The Briton was already a legend of mountaineering in the Himalayas and Karakorum during his lifetime. Today Doug Scott has died at the age of 79 years. He passed away peacefully this morning, at his home with his family around him, informed the aid organization “Community Action Nepal” (CAN), which Scott founded 30 years ago.
The sad news came as no surprise. In August it had become known that Doug was terminally ill with brain cancer and that he, weakened by the disease, was been staying only on the ground floor of his house in the Lake District of Cumbria County. He had an inoperable cerebral lymphoma.
Through the Everest Southwest Face
Doug was one of the best climbers in the world in the 1970s and 80s. He participated in 45 expeditions and succeeded in more than 20 first ascents in the Himalayas and Karakoram. Some of them are milestones of alpinism. In 1975, for example, he first climbed the extremely difficult Southwest Face of Mount Everest together with his compatriot Dougal Haston. Previously, five expeditions had failed on the more than 2,000-meter high wall. Even after 1975, only about 30 other mountaineers succeeded in climbing the Southwest Face.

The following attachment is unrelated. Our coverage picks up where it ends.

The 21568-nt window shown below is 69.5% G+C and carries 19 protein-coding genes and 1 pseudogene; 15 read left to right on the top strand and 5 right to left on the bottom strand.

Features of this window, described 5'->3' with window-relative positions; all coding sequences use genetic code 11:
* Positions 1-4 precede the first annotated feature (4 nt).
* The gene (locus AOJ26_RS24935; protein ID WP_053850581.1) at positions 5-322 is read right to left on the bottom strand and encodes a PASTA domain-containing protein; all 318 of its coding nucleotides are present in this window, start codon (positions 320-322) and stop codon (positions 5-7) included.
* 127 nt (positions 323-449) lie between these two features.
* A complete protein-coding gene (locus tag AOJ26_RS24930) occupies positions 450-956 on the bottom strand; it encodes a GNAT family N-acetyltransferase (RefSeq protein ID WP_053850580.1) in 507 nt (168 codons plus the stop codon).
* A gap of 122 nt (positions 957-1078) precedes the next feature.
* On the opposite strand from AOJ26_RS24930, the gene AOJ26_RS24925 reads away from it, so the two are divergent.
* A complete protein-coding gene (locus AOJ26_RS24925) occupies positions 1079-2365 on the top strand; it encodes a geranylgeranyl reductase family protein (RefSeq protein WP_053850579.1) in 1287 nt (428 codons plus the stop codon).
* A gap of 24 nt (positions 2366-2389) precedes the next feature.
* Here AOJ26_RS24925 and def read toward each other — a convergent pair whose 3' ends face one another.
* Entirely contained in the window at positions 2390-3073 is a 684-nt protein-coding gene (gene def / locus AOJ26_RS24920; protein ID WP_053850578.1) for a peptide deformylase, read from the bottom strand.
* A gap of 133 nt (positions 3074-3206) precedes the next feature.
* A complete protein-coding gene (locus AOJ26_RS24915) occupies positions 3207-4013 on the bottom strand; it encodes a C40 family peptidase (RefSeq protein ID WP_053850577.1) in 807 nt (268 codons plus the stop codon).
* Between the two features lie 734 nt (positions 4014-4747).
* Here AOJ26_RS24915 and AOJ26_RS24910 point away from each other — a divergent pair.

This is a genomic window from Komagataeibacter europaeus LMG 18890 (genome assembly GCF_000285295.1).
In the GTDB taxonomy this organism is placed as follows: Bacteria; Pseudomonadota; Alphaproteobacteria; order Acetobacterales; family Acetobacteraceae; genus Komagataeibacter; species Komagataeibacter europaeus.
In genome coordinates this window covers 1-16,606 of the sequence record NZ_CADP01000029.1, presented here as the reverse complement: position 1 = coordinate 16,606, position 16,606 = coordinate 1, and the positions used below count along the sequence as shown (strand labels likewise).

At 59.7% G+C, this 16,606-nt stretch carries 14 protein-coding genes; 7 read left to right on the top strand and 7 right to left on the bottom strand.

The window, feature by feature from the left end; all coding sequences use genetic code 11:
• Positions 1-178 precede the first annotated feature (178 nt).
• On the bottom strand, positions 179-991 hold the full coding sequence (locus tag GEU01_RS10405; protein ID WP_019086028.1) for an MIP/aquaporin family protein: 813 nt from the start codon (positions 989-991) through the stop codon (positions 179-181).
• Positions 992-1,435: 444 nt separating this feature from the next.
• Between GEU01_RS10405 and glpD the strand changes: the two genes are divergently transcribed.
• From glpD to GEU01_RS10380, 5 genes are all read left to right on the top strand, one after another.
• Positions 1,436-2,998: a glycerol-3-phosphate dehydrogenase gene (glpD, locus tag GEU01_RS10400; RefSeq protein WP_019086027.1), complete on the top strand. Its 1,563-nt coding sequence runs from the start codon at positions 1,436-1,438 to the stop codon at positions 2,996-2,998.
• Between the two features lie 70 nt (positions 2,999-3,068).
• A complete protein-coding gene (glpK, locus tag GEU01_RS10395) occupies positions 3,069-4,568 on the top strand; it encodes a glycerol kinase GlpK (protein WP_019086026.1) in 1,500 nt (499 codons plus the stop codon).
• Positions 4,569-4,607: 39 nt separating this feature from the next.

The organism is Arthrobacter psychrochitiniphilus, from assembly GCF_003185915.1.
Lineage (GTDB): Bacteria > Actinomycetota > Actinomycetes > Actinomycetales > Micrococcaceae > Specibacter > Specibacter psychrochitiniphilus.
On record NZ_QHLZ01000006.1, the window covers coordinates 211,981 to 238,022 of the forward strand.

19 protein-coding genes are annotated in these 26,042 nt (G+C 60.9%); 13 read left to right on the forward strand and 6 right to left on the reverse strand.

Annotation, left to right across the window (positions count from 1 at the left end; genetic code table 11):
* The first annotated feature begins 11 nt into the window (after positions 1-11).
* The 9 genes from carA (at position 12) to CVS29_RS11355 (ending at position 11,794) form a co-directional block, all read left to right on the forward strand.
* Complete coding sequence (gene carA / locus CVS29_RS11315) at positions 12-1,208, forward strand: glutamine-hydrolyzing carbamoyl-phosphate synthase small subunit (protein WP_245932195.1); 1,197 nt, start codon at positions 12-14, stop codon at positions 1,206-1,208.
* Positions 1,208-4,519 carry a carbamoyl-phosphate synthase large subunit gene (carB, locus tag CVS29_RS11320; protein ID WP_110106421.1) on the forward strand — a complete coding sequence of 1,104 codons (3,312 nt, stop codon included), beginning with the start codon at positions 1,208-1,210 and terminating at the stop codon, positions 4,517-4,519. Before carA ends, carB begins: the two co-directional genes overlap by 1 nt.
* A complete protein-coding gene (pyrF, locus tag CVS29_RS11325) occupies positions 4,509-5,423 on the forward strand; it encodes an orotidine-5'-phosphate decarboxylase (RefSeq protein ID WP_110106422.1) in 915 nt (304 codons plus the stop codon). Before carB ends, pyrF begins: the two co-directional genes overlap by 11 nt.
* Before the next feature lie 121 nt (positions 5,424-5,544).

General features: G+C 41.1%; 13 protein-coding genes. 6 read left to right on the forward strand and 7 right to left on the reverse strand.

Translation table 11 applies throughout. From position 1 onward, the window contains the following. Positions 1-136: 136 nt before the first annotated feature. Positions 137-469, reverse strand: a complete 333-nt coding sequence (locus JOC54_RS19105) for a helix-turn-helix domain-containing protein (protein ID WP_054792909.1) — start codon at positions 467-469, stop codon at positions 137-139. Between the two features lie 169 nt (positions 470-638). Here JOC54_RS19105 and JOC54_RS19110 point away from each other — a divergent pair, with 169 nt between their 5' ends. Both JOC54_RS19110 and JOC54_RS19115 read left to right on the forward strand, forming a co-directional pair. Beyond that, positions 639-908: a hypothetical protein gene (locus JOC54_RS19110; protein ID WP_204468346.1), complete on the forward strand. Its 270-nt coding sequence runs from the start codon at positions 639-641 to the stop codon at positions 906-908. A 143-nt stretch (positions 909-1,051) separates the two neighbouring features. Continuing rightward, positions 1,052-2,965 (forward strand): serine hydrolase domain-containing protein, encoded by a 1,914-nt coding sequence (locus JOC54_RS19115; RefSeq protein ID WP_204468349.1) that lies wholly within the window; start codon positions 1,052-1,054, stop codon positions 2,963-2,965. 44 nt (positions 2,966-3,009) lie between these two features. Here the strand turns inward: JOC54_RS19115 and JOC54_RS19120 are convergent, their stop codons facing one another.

Scott and Haston reached the highest point on 24 September 1975. After their summit success they survived a bivouac at 8,760 meters. “We found the easiest way, a kind of ‘serpentining’ our way up the mountain. It was the only line possible, the natural line”, Doug told me a few years ago. He and Haston had been using breathing masks. “When I bivouacked at 8,700 meters without oxygen, I knew, it would have been possible without it”, Scott said.
In 1979 Doug scaled Kangchenjunga, the third highest mountain on earth, with Joe Tasker and Peter Boardman in alpine style – via a new route through the Northwest Face and the North Ridge. In 1983 Scott, together with Roger Baxter-Jones and Alex Macintyre, mastered the South Face of the eight-thousander Shishapangma for the first time.
Drama on Ogre with a happy ending
His first ascent of the 7,285-meter-high Ogre I (also known as Baintha Brakk) in the Karakoram – achieved on 13 July 1977 along with his friend and frequent climbing partner Chris Bonington – was also legendary. The descent became a drama with a happy end: Scott broke both ankles, Bonington two ribs. Nevertheless, both of them, supported by the other team members, reached the base camp one week after their summit success. It was one of the great survival stories on the highest mountains in the world.
Like Sir Chris Bonington, Doug Scott was also ennobled for his services to mountaineering: in 1994 he was awarded the title “Commander of the Order of the British Empire”, the third highest order in Great Britain. For his lifetime achievement in the mountains, Scott was also awarded the Piolet d’Or, the “Oscar of Climbers”, in 1991.